"Give me your tired, your poor, your huddled masses yearning to breathe free.”
So says the quotation inscribed inside the Statue of Liberty, located in New York’s harbour.
As protests against Donald Trump’s travel ban on people from seven largely Muslim countries, have grown in size and scale, the words Emma Lazarus’ sonnet, New Colossus, have served as a symbolic backdrop. On Sunday, the Statue of Liberty served a literal backdrop as protesters gathered in New York’s Battery Park and marched their way northwards, carrying banners and delivering charts. “No wall, no ban”, “No hate, no fear. Refugees are welcome here”, and many about Mr Trump perhaps not entirely suitable for family reading.
“I’m here because I’m mad. It’s an embarrassment to the country. We need to have more of these protests, I need to stand up,” Marc Rosenberg, who works for a start-up in Brooklyn, told The Independent as he carried a sign that read ‘May I remind you it does not say RSVP on the Statue of Liberty’.
Another marcher, Asma Amin, a 27-year-old student who moved to the US from Chittagong, Bangladesh, six years ago, said she had emigrated for the freedoms and opportunities that the US had provided.
“When I came here, I felt really safe,” she said. “But now I feel frightened.”
One after another, the protesters in New York spelled out in the clearest terms, why they were taking part. America was a nation of immigrants, they said, and nowhere better exemplified that reality than New York City. Here, in a city of 10m people, anywhere up to one-third of residents were born outside of the US. Some reports suggest this dense, intense sprawl, is home to up to 800 different languages.
People of different faiths, varying ethnicities, income groups, and political outlooks, all rubbed along together. They even supported different, rival sports teams. That was the vision of America, an idealism that frequently fell short, that protesters were trying to protect, and one they believed Mr Trump was threatening to destroy.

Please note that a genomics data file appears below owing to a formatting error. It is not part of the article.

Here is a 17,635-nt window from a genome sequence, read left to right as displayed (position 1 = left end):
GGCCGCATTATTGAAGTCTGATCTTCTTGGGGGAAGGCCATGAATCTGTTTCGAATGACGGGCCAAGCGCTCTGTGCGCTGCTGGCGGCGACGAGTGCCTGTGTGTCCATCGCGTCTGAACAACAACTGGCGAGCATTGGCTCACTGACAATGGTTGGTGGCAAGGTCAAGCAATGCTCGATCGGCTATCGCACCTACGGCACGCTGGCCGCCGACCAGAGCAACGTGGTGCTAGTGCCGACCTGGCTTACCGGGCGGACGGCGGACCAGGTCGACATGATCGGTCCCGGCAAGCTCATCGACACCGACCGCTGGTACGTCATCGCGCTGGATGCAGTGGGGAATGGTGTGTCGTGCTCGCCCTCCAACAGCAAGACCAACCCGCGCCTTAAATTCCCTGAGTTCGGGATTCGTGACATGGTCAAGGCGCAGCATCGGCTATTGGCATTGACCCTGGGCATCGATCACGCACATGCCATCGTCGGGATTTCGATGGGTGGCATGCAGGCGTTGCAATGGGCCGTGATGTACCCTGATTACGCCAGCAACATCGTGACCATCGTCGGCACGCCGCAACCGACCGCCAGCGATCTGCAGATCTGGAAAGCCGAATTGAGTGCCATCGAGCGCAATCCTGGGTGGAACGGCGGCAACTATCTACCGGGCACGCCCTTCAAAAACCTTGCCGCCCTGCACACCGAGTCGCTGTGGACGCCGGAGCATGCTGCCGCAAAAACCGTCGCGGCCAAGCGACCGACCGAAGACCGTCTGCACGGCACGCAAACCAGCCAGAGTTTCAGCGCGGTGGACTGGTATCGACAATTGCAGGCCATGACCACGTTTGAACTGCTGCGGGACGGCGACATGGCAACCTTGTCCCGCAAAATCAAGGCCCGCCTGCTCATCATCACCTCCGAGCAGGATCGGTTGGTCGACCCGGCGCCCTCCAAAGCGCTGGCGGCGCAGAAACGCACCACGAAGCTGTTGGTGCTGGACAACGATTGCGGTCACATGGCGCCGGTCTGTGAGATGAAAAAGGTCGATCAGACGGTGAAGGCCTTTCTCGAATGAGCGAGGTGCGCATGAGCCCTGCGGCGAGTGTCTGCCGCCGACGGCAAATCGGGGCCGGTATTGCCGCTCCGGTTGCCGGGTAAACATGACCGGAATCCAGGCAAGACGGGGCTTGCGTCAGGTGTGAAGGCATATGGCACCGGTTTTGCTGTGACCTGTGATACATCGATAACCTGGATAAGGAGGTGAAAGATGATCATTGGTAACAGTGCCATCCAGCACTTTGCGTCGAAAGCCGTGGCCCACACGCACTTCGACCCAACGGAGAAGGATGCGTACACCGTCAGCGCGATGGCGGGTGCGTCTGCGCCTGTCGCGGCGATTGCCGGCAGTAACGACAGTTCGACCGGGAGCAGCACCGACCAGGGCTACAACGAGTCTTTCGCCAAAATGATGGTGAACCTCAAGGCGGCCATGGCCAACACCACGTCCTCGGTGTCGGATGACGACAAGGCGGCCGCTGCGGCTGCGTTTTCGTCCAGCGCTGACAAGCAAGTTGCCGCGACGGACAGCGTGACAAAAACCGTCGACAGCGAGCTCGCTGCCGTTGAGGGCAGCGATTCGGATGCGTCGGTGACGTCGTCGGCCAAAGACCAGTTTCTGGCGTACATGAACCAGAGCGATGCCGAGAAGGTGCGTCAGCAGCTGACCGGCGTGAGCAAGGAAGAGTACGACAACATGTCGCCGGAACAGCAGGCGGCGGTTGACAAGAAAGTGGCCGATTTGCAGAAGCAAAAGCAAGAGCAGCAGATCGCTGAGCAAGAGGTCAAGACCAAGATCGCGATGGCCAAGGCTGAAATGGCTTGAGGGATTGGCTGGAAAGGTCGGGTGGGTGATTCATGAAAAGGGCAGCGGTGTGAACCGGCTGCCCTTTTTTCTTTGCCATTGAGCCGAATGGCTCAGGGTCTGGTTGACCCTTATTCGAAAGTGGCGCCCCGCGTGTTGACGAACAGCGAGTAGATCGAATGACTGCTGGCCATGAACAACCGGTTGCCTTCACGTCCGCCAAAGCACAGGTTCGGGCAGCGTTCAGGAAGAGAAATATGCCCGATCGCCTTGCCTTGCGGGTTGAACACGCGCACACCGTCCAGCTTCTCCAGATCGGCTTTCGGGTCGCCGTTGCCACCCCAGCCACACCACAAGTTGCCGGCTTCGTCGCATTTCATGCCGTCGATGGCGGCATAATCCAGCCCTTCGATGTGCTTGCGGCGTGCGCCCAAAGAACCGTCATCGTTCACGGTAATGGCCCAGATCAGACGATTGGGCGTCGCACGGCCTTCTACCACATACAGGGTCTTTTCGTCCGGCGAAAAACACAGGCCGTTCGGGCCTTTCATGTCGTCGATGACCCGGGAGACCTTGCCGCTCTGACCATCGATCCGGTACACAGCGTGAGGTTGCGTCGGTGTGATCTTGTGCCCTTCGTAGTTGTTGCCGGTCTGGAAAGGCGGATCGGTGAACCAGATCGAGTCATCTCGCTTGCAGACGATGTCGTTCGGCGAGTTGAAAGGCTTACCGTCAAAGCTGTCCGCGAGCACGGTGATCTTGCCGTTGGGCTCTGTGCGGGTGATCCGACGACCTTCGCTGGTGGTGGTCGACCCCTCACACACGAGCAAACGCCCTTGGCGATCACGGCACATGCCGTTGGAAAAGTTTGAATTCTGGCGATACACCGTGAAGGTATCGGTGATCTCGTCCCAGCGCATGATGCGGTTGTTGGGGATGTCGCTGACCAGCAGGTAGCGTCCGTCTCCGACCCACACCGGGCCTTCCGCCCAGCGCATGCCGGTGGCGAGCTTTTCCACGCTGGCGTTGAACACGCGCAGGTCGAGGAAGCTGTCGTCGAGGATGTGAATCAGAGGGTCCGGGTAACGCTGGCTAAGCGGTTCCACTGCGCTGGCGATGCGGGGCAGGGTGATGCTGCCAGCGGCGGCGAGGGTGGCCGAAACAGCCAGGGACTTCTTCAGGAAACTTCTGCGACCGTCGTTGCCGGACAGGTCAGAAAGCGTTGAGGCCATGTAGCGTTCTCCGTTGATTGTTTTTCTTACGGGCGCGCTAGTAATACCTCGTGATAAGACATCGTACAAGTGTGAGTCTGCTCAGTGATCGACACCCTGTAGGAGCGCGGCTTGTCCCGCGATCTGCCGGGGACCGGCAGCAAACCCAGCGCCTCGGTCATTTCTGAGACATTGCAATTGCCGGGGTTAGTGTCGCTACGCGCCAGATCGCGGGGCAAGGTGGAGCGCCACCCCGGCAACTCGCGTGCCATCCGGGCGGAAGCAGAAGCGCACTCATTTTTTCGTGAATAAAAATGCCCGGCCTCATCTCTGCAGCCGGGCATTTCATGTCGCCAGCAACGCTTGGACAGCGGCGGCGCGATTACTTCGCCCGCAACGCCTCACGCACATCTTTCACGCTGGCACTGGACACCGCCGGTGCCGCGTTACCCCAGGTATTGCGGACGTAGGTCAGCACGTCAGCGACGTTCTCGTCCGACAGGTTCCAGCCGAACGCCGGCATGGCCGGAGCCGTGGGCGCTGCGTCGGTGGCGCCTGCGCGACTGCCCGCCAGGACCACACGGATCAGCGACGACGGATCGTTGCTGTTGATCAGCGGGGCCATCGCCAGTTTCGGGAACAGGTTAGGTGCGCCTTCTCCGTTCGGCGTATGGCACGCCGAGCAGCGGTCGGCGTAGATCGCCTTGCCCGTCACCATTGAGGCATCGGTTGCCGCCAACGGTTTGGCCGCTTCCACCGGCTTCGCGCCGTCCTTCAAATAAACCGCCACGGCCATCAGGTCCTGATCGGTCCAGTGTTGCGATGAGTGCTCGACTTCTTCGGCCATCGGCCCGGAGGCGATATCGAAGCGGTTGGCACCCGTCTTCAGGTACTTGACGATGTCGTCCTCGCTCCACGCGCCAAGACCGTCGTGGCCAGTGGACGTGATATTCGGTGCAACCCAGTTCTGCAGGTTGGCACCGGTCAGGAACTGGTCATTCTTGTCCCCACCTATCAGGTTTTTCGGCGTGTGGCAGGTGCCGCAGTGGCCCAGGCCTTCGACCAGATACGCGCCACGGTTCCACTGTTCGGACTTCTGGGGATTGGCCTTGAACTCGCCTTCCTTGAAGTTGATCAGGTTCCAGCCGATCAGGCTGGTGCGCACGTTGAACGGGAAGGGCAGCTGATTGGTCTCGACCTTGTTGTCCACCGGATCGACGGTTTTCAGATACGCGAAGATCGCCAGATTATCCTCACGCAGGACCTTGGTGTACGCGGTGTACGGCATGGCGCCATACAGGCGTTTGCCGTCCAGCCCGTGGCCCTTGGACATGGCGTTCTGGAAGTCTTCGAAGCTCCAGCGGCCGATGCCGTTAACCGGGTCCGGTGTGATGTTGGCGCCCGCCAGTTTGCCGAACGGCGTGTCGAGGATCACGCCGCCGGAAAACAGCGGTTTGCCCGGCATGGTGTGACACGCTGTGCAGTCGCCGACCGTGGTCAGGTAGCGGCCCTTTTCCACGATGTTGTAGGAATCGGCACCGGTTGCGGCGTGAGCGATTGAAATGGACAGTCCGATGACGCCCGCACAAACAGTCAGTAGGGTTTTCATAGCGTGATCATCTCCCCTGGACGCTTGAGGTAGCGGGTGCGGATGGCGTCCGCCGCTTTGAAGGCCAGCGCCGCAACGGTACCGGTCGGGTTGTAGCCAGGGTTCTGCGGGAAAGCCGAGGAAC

The protests in New York – which are continuing this week – were mirrored in cities such as Los Angeles, Boston, San Diego, Chicago, Dallas and even Kansas City, where campaigners took up positions outside airports, informing new arrivals that they were welcome - despite what message they may be hearing from the White House.
“I’m very happy at what is happening in this country. The liar-in-chief is doing this because he is desperate for attention," said Evelyn England, a student from Brooklyn.
For six decades, Ellis Island, located in New York harbour, close to the Statue of Liberty, was the busiest gateway for new arrivals - the first successive waves of Irish, Poles, Italians, Swedes, Germans. Between 1892 until 1954, it is estimated that anywhere up to 12m people passed through the immigration station located there.
In 2014, 1.3m foreign-born individuals moved to the United States, an 11 per cent increase from 2013. India was the leading country of origin for new immigrants, with 147,500 arriving in 2014, followed by China with 131,800, Mexico with 130,000, Canada with 41,200, and the Philippines with 40,500.
Today, most new immigrants arrive by air – at airports in Texas, Los Angeles, Illinois, and of course, New York.
On Saturday night, with more than dozen people still detained inside the terminal, up to 1,000 protesters demonstrated outside Terminal Four of New York’s JFK Airport. Protesters blocked the entry and exit doors of the terminal and at times, police pushed back protesters they believed were getting in the way.
Yosre Ghaled, 25, was among about a dozen distraught people waiting at an airport terminal Saturday to see if loved ones would be released, or put back on an outgoing plane.
Her mother-in-law’s sister, a 67-year-old Yemeni citizen coming to live with family in the US because she is sick from heart problems and diabetes, was detained after getting off a plane from Saudi Arabia.
“We’re very sad. She lives a very bad life. We try in her last days to (give her) a good life,” Ms Ghaled told the AP.
One protester at JFK, a woman who asked to be identified simply as Lucy, said she had come to protest, to let the world know what was happening.
“It’s important to call congressional and senate leaders and put pressure on them,” she said.
Griffen Gill, a 21-year-old student, said that that a lot of people may have voted for Mr Trump without expecting that he would enforce the ban. “I don’t think he has any ideology. He was just hungry for power,” he said.
Nicholas Iossa, said: “I’ve come to represent American values. We have to that this back.”
Some time around 9.30pm, it was announced that a federal judge in Brooklyn, had ordered a temporary stay on Mr Trump’s Executive Order. At the airport, a loud cheer went up.
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